For more than two years, authorities in a small New York town had gotten tips that a missing 6-year-old girl was with her biological parents there — even though they lost custody in 2019.
But none of the tips proved reliable, until Monday, when someone stepped forward with “valuable information” that allowed police to search the home where Paislee Shultis was found hidden under a staircase, Saugerties Police Chief Joseph A. Sinagra told NBC affiliate WNYT of Albany.
That information "finally gave us the one piece of the puzzle we lacked the last 2½ years," he said. "That was the information we needed to obtain that search warrant. Without obtaining that search warrant, we wouldn't have found that child yesterday."
Sinagra didn't say who provided the tip with detailed information, which investigators corroborated and a judge signed off on.
He also didn't say why Paislee's biological parents, Kirk Shultis Jr., 32, and Kimberly Cooper, 33, lost custody in 2019. A family court had determined that they were "unfit" to be Paislee's custodial parents, he said.
Custody of Paislee and her older sister was given to another relative, Sinagra said, and they lived in Cayuga Heights, roughly three hours west of Saugerties.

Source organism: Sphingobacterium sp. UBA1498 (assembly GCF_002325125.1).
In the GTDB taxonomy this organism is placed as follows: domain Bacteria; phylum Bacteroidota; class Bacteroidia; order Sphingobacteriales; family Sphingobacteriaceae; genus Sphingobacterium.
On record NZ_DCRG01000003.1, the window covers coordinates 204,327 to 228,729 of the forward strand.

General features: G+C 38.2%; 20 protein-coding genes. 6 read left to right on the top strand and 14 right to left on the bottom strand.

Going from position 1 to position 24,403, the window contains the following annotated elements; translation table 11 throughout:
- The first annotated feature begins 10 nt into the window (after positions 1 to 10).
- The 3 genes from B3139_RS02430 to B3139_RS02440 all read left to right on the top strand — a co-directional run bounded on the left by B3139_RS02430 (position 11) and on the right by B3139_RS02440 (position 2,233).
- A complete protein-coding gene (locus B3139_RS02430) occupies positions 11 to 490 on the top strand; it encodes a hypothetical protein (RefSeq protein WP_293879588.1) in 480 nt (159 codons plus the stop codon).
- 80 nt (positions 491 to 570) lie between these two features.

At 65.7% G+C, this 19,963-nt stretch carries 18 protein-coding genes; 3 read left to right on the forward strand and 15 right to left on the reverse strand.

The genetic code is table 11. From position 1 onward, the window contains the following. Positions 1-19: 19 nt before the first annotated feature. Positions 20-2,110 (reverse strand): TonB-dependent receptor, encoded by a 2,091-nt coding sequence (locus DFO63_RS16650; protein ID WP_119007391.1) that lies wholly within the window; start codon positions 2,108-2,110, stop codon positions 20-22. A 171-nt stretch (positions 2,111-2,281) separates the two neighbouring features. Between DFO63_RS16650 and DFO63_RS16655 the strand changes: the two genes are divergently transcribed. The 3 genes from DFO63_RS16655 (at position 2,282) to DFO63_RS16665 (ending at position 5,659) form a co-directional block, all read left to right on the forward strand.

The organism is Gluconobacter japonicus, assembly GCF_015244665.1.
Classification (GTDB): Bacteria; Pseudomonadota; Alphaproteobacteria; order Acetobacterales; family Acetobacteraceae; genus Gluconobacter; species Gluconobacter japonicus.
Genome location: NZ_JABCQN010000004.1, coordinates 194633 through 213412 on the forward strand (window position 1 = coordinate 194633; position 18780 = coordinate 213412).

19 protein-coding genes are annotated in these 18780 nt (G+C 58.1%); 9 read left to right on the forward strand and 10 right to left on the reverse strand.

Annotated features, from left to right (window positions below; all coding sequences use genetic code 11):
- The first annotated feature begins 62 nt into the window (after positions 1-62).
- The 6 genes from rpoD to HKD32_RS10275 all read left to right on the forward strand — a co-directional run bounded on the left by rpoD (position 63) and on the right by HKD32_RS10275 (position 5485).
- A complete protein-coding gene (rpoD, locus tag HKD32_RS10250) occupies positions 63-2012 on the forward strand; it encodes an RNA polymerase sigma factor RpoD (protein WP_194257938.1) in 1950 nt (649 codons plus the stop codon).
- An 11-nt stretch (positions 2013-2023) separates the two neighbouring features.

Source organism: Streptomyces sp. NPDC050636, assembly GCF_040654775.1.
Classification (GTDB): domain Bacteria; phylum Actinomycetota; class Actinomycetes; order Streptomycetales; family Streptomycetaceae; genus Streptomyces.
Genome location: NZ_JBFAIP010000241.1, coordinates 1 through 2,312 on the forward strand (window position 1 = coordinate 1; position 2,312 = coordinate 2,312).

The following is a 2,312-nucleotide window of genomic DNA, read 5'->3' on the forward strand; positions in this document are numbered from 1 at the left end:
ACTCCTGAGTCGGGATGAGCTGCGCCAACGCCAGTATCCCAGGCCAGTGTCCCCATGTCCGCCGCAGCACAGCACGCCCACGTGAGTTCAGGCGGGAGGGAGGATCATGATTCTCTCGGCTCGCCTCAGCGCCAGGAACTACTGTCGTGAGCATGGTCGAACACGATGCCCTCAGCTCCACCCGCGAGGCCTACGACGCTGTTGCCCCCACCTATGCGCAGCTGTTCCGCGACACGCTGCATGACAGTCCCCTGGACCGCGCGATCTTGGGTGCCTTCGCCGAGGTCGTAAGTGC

Paislee was reported missing July 13, 2019, when she was 4 years old.
When authorities arrived at the biological parents' home Monday, Paislee's father and grandfather, Kirk Shultis Jr., 32, and Kirk Shultis Sr., 57, did as they had done after previous tips prompted police to visit their home, Sinagra said: They denied that Paislee was there.
Some of the earlier encounters had become so adversarial that the Shultises accused authorities of harassing them, Sinagra said.
Investigators nearly ended Monday's search after they concluded that Paislee was likely not inside, Sinagra said.
But after he noticed something odd about a staircase to the basement, Detective Erik Thiele shined a flashlight through the floorboards and saw what appeared to be a blanket, Sinagra said.
"They started ripping the stairs apart and observed two small feet," he said.
Thiele, Sinagra added, was the "hero of the hour."
Also under the staircase was Cooper, Paislee's biological mother, who had a warrant for her arrest in Ulster County, Sinagra said.
Cooper was charged with second-degree custodial interference and misdemeanor endangering the welfare of a child. The Shultises were charged with one count each of felony of custodial interference in the first degree and misdemeanor endangering the welfare of a child.
Shultis Jr. and Shultis Sr. were released on their own recognizance, according to police. A message left at a number listed under the Shultises' Saugerties home wasn't returned Tuesday.
Efforts to reach Cooper, who was remanded into custody for the outstanding warrant, were not successful.
Paislee was in good health, although through interviews, Sinagra said, investigators discovered that she hadn't learned to read or write. Police found a bedroom that appeared to belong to Paislee in the home, but she said she be would placed under the stairs every time authorities visited, Sinagra said.
After Monday's discovery, Sinagra said, Paislee was reunited with her sister and legal guardians.